• In the short-term, those receiving food stamps experience greater food security and are better able to weather tough economic times.
  • When an expecting mother has access to SNAP during her pregnancy, it decreases the likelihood that her baby will be born with  low birth weight.
  • The benefits of nutrition support can persist well into adulthood. We find a significant reduction in the incidence of obesity, high blood pressure, heart disease and diabetes in adulthood among people who had access to the program before birth and during early childhood (see chart).

What this Means:

Beyond improving food security in the short-run, access to SNAP helps prevent the negative, long-term effects of deprivation during childhood. Health improvements due to the program imply a decrease in future taxpayer costs for health care. Children who had access to the program at early ages received the most significant long-term health benefits, highlighting the importance of intervening in early childhood. A full accounting of the benefits of the program, not just the costs, should be taken into consideration when evaluating potential cuts to SNAP.

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How Proposed Changes in State and Local Tax Deductions Matter for Public Schools

By Nora Gordon·November 9
McCourt School of Public Policy, Georgetown University

The Issue:

Current tax reform plans by both House and Senate Republicans propose to eliminate or limit federal tax deductions for state and local taxes. If passed, state and local authorities would likely find greater resistance to raising taxes — or face greater pressure to lower them — making it more difficult to raise funds for public schools.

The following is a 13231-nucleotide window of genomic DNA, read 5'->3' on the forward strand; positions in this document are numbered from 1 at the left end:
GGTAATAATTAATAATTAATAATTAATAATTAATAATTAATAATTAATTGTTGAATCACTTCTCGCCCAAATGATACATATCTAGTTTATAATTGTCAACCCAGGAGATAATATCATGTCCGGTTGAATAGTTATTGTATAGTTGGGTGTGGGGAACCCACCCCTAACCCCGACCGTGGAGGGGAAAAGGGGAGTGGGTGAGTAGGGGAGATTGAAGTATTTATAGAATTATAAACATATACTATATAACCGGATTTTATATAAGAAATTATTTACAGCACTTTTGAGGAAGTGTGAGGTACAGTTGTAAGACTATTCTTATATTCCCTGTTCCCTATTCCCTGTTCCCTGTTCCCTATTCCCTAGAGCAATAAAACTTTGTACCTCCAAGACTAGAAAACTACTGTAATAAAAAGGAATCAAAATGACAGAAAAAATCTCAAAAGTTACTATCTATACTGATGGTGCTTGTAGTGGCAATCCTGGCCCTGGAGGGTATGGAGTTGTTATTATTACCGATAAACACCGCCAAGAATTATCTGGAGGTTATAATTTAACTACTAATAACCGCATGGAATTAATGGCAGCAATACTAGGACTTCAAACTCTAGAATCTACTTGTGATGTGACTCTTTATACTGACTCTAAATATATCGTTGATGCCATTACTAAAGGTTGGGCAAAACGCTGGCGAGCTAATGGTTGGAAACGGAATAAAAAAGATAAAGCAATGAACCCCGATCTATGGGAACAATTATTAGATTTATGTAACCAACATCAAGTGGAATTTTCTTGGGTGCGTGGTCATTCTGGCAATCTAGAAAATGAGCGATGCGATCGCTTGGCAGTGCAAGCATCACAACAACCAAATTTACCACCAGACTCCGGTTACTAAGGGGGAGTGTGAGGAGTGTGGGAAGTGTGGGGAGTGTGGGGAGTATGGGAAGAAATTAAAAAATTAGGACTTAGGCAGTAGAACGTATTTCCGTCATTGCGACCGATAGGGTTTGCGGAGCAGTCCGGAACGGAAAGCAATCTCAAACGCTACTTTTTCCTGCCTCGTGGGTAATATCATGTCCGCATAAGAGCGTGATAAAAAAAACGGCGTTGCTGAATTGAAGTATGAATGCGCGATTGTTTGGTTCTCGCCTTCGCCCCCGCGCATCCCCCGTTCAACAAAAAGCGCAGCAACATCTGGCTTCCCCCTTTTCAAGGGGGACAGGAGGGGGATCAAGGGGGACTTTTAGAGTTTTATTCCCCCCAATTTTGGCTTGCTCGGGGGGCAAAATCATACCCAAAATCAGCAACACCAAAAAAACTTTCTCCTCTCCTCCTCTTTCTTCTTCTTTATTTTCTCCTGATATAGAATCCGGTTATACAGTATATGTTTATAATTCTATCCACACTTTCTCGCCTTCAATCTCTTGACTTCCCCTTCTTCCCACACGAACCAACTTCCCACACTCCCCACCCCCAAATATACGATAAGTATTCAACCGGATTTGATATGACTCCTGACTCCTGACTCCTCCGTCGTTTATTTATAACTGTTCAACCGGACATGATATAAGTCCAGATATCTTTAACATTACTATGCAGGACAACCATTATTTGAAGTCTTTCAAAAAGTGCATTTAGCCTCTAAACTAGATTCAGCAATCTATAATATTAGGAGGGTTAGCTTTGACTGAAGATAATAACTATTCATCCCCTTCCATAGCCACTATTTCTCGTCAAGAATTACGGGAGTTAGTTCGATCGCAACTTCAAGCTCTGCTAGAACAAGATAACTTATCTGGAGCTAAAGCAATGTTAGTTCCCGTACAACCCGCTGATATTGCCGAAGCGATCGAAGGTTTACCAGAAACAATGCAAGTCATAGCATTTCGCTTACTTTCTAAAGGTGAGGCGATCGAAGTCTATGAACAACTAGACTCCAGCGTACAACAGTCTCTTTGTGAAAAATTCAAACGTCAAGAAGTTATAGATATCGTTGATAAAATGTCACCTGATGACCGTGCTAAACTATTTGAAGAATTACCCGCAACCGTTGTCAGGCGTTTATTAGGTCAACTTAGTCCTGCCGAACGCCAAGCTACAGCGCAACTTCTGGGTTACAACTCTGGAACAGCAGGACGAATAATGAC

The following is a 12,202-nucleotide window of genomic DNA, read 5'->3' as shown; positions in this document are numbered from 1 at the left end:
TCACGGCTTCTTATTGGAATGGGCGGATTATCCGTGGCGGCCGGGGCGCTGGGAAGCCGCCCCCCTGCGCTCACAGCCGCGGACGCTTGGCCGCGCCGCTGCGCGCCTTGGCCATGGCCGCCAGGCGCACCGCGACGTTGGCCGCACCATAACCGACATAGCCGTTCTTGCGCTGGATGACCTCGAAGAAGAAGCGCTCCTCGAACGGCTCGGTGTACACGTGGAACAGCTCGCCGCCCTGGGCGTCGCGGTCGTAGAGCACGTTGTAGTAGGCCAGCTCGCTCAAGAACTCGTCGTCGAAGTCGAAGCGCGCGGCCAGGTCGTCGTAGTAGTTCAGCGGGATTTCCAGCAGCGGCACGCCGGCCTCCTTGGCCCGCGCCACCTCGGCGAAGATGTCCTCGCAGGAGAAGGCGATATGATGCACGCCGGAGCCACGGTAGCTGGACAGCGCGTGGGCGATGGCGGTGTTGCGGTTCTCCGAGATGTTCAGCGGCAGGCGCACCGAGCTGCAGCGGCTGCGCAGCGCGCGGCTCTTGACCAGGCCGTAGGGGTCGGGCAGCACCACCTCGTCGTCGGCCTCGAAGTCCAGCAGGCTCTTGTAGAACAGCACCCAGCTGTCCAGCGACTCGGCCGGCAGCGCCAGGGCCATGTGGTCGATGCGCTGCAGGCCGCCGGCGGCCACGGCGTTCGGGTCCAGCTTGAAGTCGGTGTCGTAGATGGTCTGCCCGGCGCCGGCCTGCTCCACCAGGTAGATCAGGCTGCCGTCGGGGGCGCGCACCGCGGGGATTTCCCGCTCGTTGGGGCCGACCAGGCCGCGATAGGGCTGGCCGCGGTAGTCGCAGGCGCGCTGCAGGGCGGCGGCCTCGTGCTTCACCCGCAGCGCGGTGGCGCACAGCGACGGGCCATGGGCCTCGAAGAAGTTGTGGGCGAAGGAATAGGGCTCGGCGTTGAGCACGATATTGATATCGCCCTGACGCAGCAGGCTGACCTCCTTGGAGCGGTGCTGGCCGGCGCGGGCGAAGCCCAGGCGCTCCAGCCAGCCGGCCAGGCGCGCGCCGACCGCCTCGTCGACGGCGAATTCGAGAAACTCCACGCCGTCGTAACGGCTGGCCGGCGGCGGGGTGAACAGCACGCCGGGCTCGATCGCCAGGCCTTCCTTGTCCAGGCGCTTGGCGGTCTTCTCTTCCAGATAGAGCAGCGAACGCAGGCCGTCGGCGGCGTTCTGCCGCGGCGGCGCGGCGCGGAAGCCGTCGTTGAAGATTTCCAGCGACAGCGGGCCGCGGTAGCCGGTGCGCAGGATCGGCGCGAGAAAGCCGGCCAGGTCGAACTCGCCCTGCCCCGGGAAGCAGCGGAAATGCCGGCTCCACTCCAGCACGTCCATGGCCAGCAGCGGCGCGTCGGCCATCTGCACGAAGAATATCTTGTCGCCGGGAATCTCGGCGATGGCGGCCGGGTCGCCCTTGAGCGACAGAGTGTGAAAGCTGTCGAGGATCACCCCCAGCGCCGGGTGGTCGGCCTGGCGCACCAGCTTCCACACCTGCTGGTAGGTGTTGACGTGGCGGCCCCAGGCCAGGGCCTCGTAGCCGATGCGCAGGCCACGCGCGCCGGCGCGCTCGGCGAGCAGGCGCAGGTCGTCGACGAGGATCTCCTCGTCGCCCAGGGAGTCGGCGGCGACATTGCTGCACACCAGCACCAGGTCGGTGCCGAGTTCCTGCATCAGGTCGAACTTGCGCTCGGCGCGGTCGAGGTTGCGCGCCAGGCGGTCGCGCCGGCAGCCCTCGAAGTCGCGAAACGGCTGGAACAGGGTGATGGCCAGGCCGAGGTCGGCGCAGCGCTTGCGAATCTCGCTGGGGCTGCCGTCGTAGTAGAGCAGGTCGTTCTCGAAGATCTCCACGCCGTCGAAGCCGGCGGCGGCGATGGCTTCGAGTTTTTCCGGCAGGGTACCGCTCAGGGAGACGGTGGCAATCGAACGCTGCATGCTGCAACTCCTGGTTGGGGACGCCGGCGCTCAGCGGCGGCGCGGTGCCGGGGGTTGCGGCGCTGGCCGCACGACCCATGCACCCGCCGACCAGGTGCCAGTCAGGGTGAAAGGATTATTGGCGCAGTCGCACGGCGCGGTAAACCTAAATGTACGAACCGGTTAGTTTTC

The Facts:

  • Public K-12 education is largely funded through state and local revenues. Federal funds accounted for only 8.7 percent of revenues for public elementary and secondary schools during the 2013-14 academic year.
  • The existence of the federal deductions for state and local taxes make it easier for state and local authorities to raise revenues. About 30 percent of taxpayers nationally take advantage of these deductions, with significant variation across states.
  • Tax reform plans in both the House and the Senate rely on eliminating or restricting deductions for state and local taxes as a way to make up for lost tax revenue from proposed tax cuts.
  • Higher-income individuals in higher-tax states currently benefit the most from these deductions. Eliminating the deductions could make the tax system more progressive. However, state and local tax revenues fund many services and public goods that serve residents of all incomes. Progressivity would also be diminished if lower-income residents receive fewer services as a result of eliminating these deductions.

What this Means: